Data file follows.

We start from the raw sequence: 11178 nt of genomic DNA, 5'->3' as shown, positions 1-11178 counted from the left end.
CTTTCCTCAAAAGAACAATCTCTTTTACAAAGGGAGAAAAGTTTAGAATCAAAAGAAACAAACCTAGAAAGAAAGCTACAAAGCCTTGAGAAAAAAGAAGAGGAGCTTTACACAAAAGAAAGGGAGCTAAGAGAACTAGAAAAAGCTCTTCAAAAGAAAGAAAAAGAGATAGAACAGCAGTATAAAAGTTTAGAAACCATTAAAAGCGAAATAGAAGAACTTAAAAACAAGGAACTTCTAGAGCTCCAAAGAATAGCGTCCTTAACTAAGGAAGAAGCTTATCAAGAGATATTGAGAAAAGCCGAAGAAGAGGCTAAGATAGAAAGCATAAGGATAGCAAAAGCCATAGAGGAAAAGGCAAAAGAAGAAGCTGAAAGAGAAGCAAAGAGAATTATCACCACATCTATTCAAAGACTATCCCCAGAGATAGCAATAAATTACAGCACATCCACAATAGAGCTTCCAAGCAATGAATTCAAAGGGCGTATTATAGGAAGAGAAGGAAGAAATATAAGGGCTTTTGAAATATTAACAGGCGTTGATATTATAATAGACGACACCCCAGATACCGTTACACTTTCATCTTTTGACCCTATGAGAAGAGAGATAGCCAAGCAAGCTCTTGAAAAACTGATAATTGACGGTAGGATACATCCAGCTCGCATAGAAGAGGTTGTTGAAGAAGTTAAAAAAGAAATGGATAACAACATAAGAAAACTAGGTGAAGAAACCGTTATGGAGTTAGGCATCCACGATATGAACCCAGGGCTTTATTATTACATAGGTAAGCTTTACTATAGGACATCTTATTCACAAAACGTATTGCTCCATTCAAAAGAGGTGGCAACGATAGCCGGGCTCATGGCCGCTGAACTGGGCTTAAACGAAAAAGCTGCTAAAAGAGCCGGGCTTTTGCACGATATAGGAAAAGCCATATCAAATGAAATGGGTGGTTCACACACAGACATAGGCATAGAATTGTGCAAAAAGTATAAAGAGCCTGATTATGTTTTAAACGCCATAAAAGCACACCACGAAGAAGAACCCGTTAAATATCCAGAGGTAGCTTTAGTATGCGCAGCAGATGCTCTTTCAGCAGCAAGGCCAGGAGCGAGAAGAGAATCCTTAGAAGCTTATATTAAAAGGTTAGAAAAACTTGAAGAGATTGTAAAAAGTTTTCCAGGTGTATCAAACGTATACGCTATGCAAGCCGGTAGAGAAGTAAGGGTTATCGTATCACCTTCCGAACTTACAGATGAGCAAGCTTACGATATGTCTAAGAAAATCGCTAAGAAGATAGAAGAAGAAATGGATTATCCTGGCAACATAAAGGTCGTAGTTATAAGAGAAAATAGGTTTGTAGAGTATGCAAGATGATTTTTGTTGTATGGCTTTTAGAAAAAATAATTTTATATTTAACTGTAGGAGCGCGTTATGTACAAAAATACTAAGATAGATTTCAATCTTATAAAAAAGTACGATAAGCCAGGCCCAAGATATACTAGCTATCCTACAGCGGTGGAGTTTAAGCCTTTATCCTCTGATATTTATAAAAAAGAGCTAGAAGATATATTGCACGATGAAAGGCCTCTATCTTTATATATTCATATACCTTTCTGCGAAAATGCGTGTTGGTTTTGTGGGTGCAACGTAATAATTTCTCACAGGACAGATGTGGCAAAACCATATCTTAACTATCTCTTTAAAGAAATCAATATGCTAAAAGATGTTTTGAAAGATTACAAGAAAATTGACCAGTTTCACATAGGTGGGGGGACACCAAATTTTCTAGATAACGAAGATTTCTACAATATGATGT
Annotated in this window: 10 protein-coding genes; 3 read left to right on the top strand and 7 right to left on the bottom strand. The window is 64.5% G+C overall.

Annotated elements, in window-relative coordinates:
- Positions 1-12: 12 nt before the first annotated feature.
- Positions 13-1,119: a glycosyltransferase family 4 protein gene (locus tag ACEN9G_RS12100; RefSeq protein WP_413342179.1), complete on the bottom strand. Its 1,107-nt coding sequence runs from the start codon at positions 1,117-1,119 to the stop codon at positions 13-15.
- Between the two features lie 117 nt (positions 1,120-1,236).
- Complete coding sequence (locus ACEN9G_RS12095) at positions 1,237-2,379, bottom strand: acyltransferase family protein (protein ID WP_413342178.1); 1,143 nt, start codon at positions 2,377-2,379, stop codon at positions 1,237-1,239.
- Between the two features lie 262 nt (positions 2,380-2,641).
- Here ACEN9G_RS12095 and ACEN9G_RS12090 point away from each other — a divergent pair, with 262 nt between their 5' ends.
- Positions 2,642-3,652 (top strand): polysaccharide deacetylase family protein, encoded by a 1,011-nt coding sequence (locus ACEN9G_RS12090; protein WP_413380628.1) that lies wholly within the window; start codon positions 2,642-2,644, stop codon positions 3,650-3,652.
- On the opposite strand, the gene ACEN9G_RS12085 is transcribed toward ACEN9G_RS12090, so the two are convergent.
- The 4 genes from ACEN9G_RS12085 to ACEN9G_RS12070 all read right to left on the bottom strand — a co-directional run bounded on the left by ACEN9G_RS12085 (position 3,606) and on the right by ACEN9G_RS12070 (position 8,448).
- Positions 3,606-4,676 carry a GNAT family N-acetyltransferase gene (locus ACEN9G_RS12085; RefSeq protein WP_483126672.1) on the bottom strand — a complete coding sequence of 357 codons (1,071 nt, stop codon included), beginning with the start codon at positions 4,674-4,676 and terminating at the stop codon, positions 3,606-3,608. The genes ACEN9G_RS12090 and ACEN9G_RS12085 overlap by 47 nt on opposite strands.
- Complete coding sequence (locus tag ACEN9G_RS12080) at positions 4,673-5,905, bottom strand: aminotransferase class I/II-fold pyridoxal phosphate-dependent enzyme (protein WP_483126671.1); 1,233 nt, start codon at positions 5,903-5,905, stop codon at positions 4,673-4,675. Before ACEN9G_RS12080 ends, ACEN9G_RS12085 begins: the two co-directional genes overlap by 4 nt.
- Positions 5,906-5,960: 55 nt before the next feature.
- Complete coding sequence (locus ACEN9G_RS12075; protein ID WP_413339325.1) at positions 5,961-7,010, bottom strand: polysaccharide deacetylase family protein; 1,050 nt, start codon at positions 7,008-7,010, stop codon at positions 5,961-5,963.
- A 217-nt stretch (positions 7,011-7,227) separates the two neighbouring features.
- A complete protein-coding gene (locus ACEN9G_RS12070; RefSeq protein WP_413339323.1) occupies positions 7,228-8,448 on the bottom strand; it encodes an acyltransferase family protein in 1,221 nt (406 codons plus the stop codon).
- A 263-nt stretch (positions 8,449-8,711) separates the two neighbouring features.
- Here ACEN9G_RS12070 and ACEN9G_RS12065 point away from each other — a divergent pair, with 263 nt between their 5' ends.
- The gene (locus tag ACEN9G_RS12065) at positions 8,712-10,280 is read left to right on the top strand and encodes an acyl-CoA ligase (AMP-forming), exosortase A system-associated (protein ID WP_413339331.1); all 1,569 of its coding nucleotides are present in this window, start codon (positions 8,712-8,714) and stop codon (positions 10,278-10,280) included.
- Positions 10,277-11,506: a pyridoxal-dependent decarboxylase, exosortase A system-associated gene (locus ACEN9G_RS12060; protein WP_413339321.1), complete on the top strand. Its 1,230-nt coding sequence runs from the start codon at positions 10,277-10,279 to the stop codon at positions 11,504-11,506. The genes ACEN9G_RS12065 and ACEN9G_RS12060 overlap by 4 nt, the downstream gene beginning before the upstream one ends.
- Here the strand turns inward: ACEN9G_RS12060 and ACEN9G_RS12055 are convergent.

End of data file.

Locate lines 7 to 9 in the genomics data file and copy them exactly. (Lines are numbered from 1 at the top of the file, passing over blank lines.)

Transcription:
- Between the two features lie 117 nt (positions 1,120-1,236).
- Complete coding sequence (locus ACEN9G_RS12095) at positions 1,237-2,379, bottom strand: acyltransferase family protein (protein ID WP_413342178.1); 1,143 nt, start codon at positions 2,377-2,379, stop codon at positions 1,237-1,239.
- Between the two features lie 262 nt (positions 2,380-2,641).